The Wild Way: Riding Chile’s Carretera Austral

1240km seems an excruciatingly long way when the average speed says 3km per hour.

I've heard an adventure called a journey with an unknown outcome. I seem to have an addiction to it; I’ve never been one for too much routine, certainty or predictability in life, hence the attraction to ride a very long gravel road to a dead-end in the wilderness. It turns out that National Geographic promoted the Carretera Austral as one of the top places to ride a bike in the world – but our trip was inspired by Christmas party games and a bit of gin rather than a magazine of such accolade. It was Christmas and almost 2016, and with it a rising awareness of the pressure of the year ahead. We were all training hard to be selected for the Rio Paralympics; whether we would make it or not we didn’t know, but either way, we were pretty sure we’d need something to look forward to. A kind of ‘recovery’ plan.

The is a Patagonian forest rollercoaster, a smorgasbord of gravel with stretches of blissful asphalt, reprieve from the bone-rattling terrain. We were rapidly coated in dust and smattered with mud; mixed with suncream and vaseline, a grubby exfoliant for the skin and lips. Our days became measured in kilometres not time. 1240km seems an excruciatingly long way when the average speed says 3km per hour. In the worst of the gravel - grade 3 we've called it - it would be quicker to walk, our effort lost to the stones spinning, a layer of marbles on sand. There is a curious traffic all day, but when the grade 3 arrives, trucks come blundering by with plumes of dust like volcanic eruptions, obscuring views of the real volcanoes and their conical white slopes that peek above the trees, adding a touch of grit to our mayonnaise wraps.

Does it tempt you to cycle Chile's Carretera Austral?

It should. Amongst the gravel and the grind are many wonders. Everything is super-sized; trees reach for the clouds, valleys yawn wide and long, leaves cast shadows big enough to shelter, the bumble bees are obese.

370km south on the Carretera is the small village of Puyuhuapi, the forest broken by a disarray of colourful timber houses and shops on the edge of a fjord. We filled our stomachs and souls with giant portions of homemade cod and chips, bread and salad. At Manuela’s there is one set menu, a view over the small harbour and the Christmas tree in the village square; a reminder in the warm evening sun that we are in the Southern Hemisphere.

In a few years when the asphalt spreads, the character will morph. More people will come. More traffic will pollute. Maybe nature will become less super-sized. Development...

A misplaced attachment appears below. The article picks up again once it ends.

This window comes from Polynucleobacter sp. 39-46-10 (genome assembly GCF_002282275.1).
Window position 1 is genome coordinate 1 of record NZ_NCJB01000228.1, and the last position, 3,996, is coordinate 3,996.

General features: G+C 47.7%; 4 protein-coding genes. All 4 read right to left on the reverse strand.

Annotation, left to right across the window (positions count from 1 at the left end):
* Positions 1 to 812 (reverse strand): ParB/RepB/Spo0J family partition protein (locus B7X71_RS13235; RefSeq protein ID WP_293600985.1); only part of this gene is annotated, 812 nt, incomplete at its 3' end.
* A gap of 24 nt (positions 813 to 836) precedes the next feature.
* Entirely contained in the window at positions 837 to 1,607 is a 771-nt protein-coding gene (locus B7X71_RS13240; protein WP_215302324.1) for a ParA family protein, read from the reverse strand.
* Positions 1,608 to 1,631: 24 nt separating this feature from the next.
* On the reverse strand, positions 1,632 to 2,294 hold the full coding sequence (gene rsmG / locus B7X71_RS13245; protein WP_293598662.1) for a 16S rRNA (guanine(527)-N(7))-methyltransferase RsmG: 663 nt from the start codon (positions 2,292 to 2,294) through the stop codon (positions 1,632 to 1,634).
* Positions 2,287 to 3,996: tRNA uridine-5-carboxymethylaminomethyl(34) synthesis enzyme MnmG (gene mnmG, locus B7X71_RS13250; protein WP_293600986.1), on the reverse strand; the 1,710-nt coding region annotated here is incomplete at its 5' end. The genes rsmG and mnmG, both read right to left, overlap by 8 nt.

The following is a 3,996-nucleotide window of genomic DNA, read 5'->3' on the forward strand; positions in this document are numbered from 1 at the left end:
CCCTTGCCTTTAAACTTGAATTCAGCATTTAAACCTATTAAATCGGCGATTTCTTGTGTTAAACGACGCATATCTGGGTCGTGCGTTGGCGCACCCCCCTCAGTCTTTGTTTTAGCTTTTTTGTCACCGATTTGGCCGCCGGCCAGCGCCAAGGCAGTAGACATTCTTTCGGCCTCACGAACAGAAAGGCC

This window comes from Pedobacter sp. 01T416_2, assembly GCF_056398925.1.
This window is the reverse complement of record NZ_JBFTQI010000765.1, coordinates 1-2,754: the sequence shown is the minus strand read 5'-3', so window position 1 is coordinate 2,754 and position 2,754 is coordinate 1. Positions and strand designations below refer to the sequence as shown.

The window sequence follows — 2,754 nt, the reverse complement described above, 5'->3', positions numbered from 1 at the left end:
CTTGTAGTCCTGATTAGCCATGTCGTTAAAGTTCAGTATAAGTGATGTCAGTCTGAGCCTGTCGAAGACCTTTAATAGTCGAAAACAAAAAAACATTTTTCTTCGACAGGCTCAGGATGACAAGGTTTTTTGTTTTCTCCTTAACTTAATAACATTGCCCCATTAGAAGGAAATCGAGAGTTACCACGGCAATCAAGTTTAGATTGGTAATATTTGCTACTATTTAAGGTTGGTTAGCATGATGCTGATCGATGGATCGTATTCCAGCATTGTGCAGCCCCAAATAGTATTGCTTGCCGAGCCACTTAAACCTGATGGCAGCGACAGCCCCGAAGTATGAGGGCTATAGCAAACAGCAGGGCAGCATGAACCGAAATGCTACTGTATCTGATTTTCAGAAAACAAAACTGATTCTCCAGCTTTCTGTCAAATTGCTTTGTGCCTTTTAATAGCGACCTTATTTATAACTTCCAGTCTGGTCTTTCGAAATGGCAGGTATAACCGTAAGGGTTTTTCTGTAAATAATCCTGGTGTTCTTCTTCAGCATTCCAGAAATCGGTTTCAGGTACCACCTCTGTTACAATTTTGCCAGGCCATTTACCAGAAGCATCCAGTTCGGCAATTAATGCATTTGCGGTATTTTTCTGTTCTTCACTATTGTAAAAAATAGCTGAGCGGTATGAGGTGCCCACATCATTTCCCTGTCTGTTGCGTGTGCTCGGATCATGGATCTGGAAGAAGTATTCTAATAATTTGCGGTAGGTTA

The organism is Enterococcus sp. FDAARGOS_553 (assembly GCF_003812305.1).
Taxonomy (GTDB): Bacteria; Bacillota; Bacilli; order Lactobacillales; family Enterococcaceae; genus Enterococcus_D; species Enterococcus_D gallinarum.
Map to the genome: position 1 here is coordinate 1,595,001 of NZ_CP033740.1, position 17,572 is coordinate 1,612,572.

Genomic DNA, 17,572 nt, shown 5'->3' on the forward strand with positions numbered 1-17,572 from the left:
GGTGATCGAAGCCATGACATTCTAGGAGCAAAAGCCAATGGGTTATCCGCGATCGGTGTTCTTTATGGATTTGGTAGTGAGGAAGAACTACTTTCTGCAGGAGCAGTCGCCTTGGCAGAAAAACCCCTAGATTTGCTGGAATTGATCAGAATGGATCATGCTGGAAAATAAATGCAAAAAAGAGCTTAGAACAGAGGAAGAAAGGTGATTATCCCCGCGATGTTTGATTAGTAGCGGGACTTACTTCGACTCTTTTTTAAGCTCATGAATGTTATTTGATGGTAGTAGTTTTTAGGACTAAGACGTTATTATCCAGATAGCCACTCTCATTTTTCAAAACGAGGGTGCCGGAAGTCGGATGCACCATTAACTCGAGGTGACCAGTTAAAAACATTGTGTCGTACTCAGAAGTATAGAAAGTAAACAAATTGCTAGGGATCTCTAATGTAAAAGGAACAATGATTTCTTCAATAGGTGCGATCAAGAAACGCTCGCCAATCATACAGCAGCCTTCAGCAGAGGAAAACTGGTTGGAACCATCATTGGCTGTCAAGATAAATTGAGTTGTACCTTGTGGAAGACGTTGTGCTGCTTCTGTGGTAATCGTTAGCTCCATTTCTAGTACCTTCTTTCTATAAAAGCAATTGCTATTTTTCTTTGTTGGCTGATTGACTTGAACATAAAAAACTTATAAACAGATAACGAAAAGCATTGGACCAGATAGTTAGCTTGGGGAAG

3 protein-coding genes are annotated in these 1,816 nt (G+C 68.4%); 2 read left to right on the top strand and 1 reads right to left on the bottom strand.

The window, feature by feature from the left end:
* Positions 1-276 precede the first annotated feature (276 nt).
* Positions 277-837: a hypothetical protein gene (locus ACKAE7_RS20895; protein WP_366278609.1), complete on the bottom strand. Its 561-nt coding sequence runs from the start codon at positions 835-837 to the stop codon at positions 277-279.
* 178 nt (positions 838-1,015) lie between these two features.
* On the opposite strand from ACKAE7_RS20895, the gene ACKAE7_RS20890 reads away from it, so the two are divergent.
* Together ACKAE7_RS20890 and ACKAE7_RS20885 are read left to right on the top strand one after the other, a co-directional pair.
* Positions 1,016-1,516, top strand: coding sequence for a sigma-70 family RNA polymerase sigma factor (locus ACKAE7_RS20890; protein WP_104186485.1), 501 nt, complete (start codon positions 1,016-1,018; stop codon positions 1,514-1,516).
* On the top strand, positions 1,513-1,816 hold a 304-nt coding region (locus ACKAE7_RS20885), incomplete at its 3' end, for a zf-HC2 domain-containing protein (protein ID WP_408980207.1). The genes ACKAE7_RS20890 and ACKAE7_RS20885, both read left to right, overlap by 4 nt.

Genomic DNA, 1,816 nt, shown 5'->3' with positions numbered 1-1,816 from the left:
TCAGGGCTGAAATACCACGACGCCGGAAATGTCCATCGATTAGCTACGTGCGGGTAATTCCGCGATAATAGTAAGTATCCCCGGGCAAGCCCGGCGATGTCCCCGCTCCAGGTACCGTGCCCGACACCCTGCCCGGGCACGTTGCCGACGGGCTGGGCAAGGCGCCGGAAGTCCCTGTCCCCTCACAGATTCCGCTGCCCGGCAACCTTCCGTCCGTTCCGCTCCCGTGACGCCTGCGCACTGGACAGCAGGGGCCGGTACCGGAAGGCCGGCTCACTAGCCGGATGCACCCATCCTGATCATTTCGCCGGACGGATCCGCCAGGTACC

At first it seemed impossibly far to reach Coyhaique, the regional capital, halfway along the Carretera. Two weeks later and a lot of dust ingested, we were getting close. Our day began in a grassy clearing with sounds of flapping tent, wind whispering in tall trees, exotic bird-call and the rush of a bulging turquoise river. We had journeyed from a wide rolling valley splashed with lilac lupins and yellow gorse, the occasional peek of a high white summit glistening bright against a flawless blue sky. Any delusions of having arrived in heaven were soon ground away by a joint-labouring climb. It is curious how far 14km can seem when the road is up and your limbs are weary; when a steep gorge flanked with high walls takes away the horizon; when you sense you are a cycling in treacle, or it's South American equivalent of dulce de leche. The latter is pure, delicious, liquid sugar sold in kilogram bags that soon becomes addictive to the hungry cyclist.

The others were spread up the road ahead of me, a relay team in formation, ready to hop off their bikes and turbo-boost me up the hill. It is not what I had imagined or wanted; this dependency on my friends to manage the steep or slippery hills. But I felt grateful for them and the way we had found to journey together...our circus of bikes and trailers, my wheelchair precariously balanced on one, pots and pans and washing tied to others.

I have spent years wishing I were stronger, faster and more physically able than I am, but my arms will never match the strength of legs. Maybe that has left me feeling less at times; perhaps it has led me to incessant pedaling. However, I am in fact amazed by what my body sustains. I ask a huge amount of it and it rarely fails my will. For the journey of the Carretera Austral, I was asking my apparently advanced arthritic shoulders to pedal me through at least 60 kilometres a day of mountainous, gravelly Patagonian terrain. I reveled at the absence of pain or complaint from them, especially given how bad they had been after an injury I’d acquired just before flying to Rio; I had felt I had no option but to sign up for shoulder surgery on my return home from Chile. But something about the place, the people, the nature, was making my soul dance in a way it hadn’t been able to for a long time. I had felt suffocated by endless months of cities, hotels, treadmills and races in concrete jungles. They had raped me of something vital. Here, cycling all day through forests and mountains, camping on dusty roadside verges, gravel lay-bys or if we're lucky a small grassy clearing, I felt somehow at peace again.

The rain fell as constant as the gradient was up, from the moody fjords of Chile towards the yawn of Argentina, but we would turn south before then to the black spikes and ice-crusted peaks of central Patagonia, deeper into region XI. Coyhaique had been the last significant town along the Carretera, and now it felt like the real adventure was beginning...the wilder half, the tougher half.